• Taking a swab from a female – this is slightly different from the technique for gonorrhoea. Again, take a sample whilst using a speculum. There are two different swab sizes, and the larger should be used, unless the os is too small to allow passage, in which case the smaller swab (also used for male urethral sampling) may be used. The swab should go inside the cervical os, and then be rotated completely 3x.
    • Urethral swab – the disease does not normally exist only in the urethra, however, if it is present in the endocervical region, there is a chance it may also be present in the urethra
  • Throat swabs, anal swabs and eye swabs can all be sent for NAAT if chlamyida is suspected


Tetracyclines or macrolides are most useful:
  • Doxycycline – 100mg/12 hours PO for 7 days OR
    • This, and other tetracycline are contra-indicated in pregnancy
  • Azithromycin – 1g single dose PO
Treat immediately (prior to test result) if high index of suspicion, including treatment for partners.
Advice to patients
  • Advise no sexual contact for 7 days after treatment
  • Advise no sex with partners from the last 6 months until partners have been tested (and treated if required)
  • Advise about contact tracing
    • Trace partners for the last 6 months
    • Offer treatment to all sexual contacts
  • Provide written information factsheet
  • In Australia – notify the state or territory health department (notifiable disease)


Advised at one week and again at 3 months.

Follow-up at one week to ensure:

  • Compliance
  • Partner tracing has occurred, or offer support for this

Test of cure (TOC) is not routinely recommended, unless:

  • Patient is pregnant, OR
  • Rectal chlamydia

Perform repeat NAAT testing 4 weeks after finishing treatment if indicated

Re-infection is common. Some centres suggest re-testing all patients at 3 months to rule out re-infection.


  • Although not an official ‘screening’ program, the NHS promotes free chlamydia and gonorrhoea testing in the R U Clear campaign.
    • Eligible to under 25’s
    • Text (SMS) details to the service, and they send out a pack in the post
    • ‘Pee in the pot’ and send it back
    • Results sent out via SMS text messaging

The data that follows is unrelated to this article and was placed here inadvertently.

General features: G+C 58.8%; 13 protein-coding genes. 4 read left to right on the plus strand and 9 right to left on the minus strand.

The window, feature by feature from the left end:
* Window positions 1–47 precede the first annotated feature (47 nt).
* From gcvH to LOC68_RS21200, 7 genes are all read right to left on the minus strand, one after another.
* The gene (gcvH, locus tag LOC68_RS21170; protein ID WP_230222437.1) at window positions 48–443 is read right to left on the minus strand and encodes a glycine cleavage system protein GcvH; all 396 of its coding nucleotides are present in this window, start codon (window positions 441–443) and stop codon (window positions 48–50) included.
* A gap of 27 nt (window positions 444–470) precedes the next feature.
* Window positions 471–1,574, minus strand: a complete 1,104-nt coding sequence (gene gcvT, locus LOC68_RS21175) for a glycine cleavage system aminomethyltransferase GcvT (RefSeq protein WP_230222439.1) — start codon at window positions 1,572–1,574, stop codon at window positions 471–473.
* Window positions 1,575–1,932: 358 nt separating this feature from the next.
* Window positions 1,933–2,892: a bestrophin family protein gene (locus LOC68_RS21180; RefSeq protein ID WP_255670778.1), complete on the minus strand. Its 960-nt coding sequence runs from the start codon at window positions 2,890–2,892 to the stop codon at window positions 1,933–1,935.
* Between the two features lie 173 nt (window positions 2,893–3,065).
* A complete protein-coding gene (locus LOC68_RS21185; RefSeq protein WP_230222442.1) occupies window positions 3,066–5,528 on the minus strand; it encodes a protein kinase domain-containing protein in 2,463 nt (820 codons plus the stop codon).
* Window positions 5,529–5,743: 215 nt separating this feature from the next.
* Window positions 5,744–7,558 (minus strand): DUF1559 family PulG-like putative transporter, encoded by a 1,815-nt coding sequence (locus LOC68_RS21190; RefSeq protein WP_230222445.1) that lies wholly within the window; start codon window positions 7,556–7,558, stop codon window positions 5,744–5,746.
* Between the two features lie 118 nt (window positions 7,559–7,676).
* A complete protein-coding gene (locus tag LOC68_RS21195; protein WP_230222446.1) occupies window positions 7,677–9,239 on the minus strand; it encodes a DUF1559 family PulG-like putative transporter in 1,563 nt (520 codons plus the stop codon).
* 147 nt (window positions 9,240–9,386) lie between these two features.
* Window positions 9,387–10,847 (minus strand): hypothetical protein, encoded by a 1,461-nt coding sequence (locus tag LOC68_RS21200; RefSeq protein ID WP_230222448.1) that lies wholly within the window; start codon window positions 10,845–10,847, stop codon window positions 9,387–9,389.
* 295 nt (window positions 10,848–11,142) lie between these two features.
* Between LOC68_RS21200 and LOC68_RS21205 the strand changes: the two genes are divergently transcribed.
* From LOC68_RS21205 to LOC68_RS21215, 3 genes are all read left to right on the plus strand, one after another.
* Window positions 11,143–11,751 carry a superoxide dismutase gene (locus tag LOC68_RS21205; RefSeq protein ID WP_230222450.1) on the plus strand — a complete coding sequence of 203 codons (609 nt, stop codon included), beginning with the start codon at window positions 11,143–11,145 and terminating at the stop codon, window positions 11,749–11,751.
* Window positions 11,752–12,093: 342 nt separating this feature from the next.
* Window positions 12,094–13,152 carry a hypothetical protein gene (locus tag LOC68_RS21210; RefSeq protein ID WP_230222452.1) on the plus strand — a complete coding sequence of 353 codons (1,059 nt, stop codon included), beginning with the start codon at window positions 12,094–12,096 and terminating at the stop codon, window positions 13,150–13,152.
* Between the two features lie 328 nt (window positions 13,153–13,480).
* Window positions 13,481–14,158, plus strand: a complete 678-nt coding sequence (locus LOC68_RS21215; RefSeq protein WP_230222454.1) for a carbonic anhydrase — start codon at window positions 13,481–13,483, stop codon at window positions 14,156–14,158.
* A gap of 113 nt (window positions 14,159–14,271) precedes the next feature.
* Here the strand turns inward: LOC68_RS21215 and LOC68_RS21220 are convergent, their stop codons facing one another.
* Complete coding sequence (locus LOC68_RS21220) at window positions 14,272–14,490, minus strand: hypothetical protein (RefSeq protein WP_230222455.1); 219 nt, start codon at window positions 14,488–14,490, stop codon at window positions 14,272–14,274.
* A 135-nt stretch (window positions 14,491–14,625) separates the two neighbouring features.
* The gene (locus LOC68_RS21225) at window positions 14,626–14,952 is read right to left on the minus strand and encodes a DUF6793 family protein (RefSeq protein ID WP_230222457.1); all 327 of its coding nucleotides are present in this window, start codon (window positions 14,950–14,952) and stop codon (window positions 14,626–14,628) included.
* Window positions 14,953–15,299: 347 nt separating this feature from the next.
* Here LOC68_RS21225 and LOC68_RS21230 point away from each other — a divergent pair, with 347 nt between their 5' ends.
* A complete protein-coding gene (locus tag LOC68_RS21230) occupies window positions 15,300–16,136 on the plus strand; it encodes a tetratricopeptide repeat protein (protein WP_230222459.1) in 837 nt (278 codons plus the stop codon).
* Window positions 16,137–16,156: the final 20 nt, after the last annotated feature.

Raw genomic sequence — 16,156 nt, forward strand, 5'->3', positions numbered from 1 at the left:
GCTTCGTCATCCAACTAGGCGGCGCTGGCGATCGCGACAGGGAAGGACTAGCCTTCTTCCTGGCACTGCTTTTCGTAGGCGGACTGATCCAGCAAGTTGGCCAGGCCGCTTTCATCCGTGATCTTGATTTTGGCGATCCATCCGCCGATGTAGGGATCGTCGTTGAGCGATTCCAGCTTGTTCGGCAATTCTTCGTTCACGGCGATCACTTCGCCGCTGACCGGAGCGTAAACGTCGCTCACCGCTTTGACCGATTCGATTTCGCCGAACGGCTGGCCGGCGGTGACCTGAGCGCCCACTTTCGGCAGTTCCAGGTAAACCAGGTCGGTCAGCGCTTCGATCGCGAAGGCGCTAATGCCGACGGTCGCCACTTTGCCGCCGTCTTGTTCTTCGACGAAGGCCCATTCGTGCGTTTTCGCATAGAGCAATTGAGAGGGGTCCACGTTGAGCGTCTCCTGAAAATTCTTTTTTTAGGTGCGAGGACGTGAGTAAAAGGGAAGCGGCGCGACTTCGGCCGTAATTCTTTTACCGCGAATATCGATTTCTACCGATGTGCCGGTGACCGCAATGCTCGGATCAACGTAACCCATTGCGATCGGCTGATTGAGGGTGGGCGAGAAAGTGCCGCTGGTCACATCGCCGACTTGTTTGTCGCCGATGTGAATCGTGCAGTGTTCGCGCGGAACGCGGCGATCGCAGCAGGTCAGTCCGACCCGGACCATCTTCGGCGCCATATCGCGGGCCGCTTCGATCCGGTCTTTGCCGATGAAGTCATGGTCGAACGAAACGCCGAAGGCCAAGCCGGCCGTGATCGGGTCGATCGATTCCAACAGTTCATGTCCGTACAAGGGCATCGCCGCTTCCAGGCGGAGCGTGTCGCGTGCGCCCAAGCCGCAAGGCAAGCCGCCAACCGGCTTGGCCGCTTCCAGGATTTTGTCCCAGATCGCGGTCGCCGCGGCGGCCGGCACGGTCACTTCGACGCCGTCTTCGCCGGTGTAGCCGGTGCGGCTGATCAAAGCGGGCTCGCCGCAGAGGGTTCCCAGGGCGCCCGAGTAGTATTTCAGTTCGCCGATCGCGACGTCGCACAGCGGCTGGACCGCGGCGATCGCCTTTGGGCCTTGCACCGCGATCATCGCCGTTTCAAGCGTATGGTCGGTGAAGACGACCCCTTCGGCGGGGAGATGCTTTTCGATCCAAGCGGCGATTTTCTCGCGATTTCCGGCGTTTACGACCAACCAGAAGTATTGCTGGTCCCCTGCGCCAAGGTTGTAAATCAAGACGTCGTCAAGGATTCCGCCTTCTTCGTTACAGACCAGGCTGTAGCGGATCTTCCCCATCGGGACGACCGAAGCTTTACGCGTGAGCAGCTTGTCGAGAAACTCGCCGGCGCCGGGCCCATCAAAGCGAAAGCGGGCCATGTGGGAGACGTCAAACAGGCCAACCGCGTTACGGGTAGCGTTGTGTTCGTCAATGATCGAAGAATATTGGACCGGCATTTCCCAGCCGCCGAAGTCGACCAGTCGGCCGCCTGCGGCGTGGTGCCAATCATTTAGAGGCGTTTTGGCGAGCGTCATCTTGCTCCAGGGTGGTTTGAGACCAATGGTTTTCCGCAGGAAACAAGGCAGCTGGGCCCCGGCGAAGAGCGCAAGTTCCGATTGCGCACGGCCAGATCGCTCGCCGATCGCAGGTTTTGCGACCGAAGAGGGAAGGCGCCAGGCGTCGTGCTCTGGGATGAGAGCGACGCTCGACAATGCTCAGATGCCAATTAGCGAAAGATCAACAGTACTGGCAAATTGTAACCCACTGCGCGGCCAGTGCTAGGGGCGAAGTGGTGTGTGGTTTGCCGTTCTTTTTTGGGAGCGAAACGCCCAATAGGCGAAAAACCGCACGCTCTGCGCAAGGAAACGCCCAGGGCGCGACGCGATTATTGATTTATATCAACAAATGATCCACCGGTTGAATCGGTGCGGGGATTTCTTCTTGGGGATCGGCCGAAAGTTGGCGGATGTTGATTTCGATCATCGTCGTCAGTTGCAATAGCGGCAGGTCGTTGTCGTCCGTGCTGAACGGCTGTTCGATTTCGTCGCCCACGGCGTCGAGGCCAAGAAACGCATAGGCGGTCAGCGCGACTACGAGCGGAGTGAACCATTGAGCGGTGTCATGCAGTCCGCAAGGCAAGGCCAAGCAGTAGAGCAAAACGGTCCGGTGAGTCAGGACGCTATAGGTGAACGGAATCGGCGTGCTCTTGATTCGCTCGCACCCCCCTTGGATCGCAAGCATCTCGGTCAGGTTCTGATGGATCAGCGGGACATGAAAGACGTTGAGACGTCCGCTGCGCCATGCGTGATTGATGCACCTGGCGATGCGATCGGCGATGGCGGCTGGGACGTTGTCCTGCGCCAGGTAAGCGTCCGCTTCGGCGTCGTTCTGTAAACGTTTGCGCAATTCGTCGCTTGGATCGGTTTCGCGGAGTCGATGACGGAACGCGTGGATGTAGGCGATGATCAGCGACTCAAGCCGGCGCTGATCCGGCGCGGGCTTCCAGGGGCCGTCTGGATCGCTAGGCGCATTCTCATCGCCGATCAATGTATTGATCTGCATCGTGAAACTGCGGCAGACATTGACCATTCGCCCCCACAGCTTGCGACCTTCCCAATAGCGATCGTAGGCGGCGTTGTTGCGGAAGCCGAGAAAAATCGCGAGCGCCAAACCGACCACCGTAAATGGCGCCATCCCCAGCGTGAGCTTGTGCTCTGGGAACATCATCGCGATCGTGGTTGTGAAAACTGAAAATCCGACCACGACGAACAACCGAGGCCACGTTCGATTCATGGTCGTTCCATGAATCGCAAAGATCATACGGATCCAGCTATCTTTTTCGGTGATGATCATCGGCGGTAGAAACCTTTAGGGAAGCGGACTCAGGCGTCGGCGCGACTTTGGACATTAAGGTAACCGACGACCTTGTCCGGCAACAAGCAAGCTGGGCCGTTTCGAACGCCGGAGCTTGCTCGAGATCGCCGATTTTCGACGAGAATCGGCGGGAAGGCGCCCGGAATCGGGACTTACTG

• Although urethral swab (men) and endocervical swab (women) is the best way of detecting chlamydia, the urine test is deemed accurate enough in an environment of such high prevalence of STD.
  • In Australia:
    • It is recommended to screen all sexually active people aged 15-29 annually for chlamydia (+/- gonorrhea)
    • There is no ‘official’ screening programme – instead it is recommended that health professionals (especially GPs) opportunistically offer screening to those aged 15-29 when they present for whatever reason


  • Murtagh’s General Practice. 6th Ed. (2015) John Murtagh, Jill Rosenblatt
  • Oxford Handbook of General Practice. 3rd Ed. (2010) Simon, C., Everitt, H., van Drop, F.
  • Beers, MH., Porter RS., Jones, TV., Kaplan JL., Berkwits, M. The Merck Manual of Diagnosis and Therapy
  • Australian STI guidelines – Chlamydia

Read more about our sources

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Dr Tom Leach

Dr Tom Leach MBChB DCH EMCert(ACEM) FRACGP currently works as a GP and an Emergency Department CMO in Australia. He is also a Clinical Associate Lecturer at the Australian National University, and is studying for a Masters of Sports Medicine at the University of Queensland. After graduating from his medical degree at the University of Manchester in 2011, Tom completed his Foundation Training at Bolton Royal Hospital, before moving to Australia in 2013. He started almostadoctor whilst a third year medical student in 2009. Read full bio